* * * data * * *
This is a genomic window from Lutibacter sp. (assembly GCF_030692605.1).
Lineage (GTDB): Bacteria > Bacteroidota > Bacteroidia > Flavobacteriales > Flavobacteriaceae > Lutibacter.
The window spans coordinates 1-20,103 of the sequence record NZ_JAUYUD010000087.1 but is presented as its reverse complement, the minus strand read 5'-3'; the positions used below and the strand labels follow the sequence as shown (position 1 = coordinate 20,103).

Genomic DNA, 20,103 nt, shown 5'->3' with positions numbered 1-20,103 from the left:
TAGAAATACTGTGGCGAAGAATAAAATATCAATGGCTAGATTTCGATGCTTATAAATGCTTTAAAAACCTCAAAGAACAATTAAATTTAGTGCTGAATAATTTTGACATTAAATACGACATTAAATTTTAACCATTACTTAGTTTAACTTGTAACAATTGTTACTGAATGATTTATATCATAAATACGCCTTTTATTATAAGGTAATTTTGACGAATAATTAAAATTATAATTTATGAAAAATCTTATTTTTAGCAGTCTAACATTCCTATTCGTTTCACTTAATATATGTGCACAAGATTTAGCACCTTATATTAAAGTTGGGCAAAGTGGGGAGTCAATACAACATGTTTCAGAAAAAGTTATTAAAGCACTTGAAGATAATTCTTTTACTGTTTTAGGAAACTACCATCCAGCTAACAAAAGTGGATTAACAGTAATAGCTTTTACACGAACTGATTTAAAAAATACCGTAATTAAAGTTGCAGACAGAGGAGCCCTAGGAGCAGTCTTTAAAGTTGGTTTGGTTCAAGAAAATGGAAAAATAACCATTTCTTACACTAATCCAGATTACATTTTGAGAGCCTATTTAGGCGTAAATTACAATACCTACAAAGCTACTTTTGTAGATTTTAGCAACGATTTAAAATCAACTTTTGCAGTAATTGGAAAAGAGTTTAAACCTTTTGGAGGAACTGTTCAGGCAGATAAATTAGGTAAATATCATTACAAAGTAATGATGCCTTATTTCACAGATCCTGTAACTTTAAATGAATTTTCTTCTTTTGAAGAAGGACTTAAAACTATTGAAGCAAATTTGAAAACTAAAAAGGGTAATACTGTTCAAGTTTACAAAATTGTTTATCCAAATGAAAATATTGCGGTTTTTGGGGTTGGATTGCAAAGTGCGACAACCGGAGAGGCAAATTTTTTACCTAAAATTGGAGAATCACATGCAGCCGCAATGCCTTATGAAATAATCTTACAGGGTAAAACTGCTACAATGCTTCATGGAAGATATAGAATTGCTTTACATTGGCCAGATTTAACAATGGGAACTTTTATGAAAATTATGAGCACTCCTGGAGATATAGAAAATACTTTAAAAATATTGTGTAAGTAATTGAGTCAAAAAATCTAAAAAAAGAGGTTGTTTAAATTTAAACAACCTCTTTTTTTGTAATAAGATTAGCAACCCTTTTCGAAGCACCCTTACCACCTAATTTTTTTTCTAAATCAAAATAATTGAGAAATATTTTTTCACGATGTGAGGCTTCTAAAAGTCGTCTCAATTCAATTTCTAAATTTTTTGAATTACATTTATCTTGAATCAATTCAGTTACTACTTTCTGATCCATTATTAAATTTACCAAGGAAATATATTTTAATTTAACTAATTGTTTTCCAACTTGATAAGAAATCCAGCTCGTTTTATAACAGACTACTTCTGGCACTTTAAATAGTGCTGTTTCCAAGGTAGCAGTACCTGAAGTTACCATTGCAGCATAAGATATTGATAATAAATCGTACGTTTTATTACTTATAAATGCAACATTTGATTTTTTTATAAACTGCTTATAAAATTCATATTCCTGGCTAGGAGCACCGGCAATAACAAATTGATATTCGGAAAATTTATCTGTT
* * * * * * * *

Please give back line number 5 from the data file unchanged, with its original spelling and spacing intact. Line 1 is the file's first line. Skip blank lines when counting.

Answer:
TAGAAATACTGTGGCGAAGAATAAAATATCAATGGCTAGATTTCGATGCTTATAAATGCTTTAAAAACCTCAAAGAACAATTAAATTTAGTGCTGAATAATTTTGACATTAAATACGACATTAAATTTTAACCATTACTTAGTTTAACTTGTAACAATTGTTACTGAATGATTTATATCATAAATACGCCTTTTATTATAAGGTAATTTTGACGAATAATTAAAATTATAATTTATGAAAAATCTTATTTTTAGCAGTCTAACATTCCTATTCGTTTCACTTAATATATGTGCACAAGATTTAGCACCTTATATTAAAGTTGGGCAAAGTGGGGAGTCAATACAACATGTTTCAGAAAAAGTTATTAAAGCACTTGAAGATAATTCTTTTACTGTTTTAGGAAACTACCATCCAGCTAACAAAAGTGGATTAACAGTAATAGCTTTTACACGAACTGATTTAAAAAATACCGTAATTAAAGTTGCAGACAGAGGAGCCCTAGGAGCAGTCTTTAAAGTTGGTTTGGTTCAAGAAAATGGAAAAATAACCATTTCTTACACTAATCCAGATTACATTTTGAGAGCCTATTTAGGCGTAAATTACAATACCTACAAAGCTACTTTTGTAGATTTTAGCAACGATTTAAAATCAACTTTTGCAGTAATTGGAAAAGAGTTTAAACCTTTTGGAGGAACTGTTCAGGCAGATAAATTAGGTAAATATCATTACAAAGTAATGATGCCTTATTTCACAGATCCTGTAACTTTAAATGAATTTTCTTCTTTTGAAGAAGGACTTAAAACTATTGAAGCAAATTTGAAAACTAAAAAGGGTAATACTGTTCAAGTTTACAAAATTGTTTATCCAAATGAAAATATTGCGGTTTTTGGGGTTGGATTGCAAAGTGCGACAACCGGAGAGGCAAATTTTTTACCTAAAATTGGAGAATCACATGCAGCCGCAATGCCTTATGAAATAATCTTACAGGGTAAAACTGCTACAATGCTTCATGGAAGATATAGAATTGCTTTACATTGGCCAGATTTAACAATGGGAACTTTTATGAAAATTATGAGCACTCCTGGAGATATAGAAAATACTTTAAAAATATTGTGTAAGTAATTGAGTCAAAAAATCTAAAAAAAGAGGTTGTTTAAATTTAAACAACCTCTTTTTTTGTAATAAGATTAGCAACCCTTTTCGAAGCACCCTTACCACCTAATTTTTTTTCTAAATCAAAATAATTGAGAAATATTTTTTCACGATGTGAGGCTTCTAAAAGTCGTCTCAATTCAATTTCTAAATTTTTTGAATTACATTTATCTTGAATCAATTCAGTTACTACTTTCTGATCCATTATTAAATTTACCAAGGAAATATATTTTAATTTAACTAATTGTTTTCCAACTTGATAAGAAATCCAGCTCGTTTTATAACAGACTACTTCTGGCACTTTAAATAGTGCTGTTTCCAAGGTAGCAGTACCTGAAGTTACCATTGCAGCATAAGATATTGATAATAAATCGTACGTTTTATTACTTATAAATGCAACATTTGATTTTTTTATAAACTGCTTATAAAATTCATATTCCTGGCTAGGAGCACCGGCAATAACAAATTGATATTCGGAAAATTTATCTGTT